We have to figure out how to apply what we know about fiction to something more tangible — which often means drawing from the books, movies, and television we watch frequently. And yes, that includes looking at what other artists have done!
But before you dive into all of that, why not try making your own characters first? You will get better faster if you! This article will go over some basic steps to get you started with digital character illustration.
Tips for digital character illustration
As seen with our earlier tips, drawing from life is the best way to learn how to draw characters. But there are some other ways to achieve great results!
Certain things that seem like they’re drawn from photographs are actually designed or sketched models. These can be easily found online and in many art stores.
Some of these designs are totally free to use, while others may have limited use licensing or even paid version access.
They’re not necessarily intended to be printed onto paper but rather used as illustrations or background textures for digital media such as blogs, websites, and video games.
Character designers and artists often start off doing caricatures or cartoons before moving onto more realistic styles.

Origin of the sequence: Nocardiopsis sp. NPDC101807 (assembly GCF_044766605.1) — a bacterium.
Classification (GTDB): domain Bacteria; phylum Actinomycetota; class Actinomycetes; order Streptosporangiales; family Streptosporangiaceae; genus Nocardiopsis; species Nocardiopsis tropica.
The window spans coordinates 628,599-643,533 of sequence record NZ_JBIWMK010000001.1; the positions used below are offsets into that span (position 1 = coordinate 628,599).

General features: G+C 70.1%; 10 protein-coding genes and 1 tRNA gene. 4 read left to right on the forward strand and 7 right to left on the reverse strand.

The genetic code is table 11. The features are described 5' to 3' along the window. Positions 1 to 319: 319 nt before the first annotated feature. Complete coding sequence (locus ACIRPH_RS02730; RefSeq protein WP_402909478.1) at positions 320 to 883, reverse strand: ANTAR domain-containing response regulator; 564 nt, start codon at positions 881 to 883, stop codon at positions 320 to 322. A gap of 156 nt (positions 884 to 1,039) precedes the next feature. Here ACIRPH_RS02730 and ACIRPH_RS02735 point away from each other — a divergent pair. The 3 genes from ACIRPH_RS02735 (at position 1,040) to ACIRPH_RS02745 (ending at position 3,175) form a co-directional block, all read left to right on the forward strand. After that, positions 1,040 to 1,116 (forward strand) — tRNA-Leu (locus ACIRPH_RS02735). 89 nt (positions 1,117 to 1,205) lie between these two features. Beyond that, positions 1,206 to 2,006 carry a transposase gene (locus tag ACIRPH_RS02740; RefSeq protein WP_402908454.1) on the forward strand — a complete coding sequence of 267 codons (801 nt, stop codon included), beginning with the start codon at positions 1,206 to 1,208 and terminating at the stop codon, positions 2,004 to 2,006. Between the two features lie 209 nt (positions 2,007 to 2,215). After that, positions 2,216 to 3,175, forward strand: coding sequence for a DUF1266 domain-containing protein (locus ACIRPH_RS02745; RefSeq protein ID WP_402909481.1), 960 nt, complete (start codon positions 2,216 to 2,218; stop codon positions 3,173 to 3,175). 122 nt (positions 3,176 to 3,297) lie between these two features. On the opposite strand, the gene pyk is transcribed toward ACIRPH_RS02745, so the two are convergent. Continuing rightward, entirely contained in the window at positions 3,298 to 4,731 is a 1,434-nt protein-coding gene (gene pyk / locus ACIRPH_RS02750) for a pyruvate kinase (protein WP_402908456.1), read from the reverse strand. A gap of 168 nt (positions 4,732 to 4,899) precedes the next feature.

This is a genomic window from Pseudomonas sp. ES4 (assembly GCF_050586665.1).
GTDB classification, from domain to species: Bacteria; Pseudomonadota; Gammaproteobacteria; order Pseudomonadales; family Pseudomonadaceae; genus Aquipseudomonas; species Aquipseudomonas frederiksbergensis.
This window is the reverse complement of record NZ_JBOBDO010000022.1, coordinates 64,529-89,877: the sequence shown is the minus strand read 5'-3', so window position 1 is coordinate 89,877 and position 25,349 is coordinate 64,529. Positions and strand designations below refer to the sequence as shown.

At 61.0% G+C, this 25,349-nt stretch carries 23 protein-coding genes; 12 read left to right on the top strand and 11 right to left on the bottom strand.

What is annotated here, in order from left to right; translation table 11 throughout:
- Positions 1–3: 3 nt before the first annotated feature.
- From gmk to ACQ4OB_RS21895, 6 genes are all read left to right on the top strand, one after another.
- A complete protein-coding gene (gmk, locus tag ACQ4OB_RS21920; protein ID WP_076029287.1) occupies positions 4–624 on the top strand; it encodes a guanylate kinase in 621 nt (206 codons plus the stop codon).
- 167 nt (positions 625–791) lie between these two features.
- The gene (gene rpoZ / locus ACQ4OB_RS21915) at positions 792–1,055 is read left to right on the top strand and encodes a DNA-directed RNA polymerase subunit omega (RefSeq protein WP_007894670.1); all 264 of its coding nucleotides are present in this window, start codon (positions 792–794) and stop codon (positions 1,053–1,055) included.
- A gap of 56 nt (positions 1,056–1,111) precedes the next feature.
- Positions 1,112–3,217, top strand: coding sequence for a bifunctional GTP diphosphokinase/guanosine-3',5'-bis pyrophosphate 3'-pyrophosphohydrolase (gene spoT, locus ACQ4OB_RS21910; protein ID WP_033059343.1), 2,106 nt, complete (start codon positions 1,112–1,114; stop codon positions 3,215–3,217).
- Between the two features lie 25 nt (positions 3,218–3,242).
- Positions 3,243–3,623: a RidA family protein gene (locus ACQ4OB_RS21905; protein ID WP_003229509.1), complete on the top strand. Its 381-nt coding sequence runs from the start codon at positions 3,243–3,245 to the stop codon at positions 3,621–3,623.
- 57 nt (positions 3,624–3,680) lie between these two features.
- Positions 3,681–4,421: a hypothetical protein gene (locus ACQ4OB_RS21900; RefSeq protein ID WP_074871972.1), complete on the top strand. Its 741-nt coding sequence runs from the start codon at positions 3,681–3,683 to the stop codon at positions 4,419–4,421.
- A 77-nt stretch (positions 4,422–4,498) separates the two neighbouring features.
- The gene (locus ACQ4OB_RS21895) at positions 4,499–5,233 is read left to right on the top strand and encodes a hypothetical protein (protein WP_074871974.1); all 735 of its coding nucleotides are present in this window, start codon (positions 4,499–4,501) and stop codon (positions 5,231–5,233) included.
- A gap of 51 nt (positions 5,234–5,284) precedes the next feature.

Understanding humans and human anatomy
A person’s internal struggle can be seen in their face, body language, and overall appearance. When someone is trying to seem casual or nonchalant, while at the same time looking very put together, it is because they are putting up a front.
They may not be feeling well, so they don’t look as healthy, nor do they feel like eating, so they don’t eat much. Or maybe they just didn’t sleep last night, which shows in his/her eyes.
When it comes down to it, we are all connected through our emotions, so seeing the effects of those emotions on others is an easy way to tell if someone is struggling inside.
A lot of people start drawing as children. Some even say that making art is in their blood. But for most, creating pictures or illustrations comes much later in life. It takes lots of practice to get there!
Character design is one of the easiest things you can pick up if you are willing to look around you and find your inspiration. You do not need any formal training to create characters either – all you really need is someone to admire them.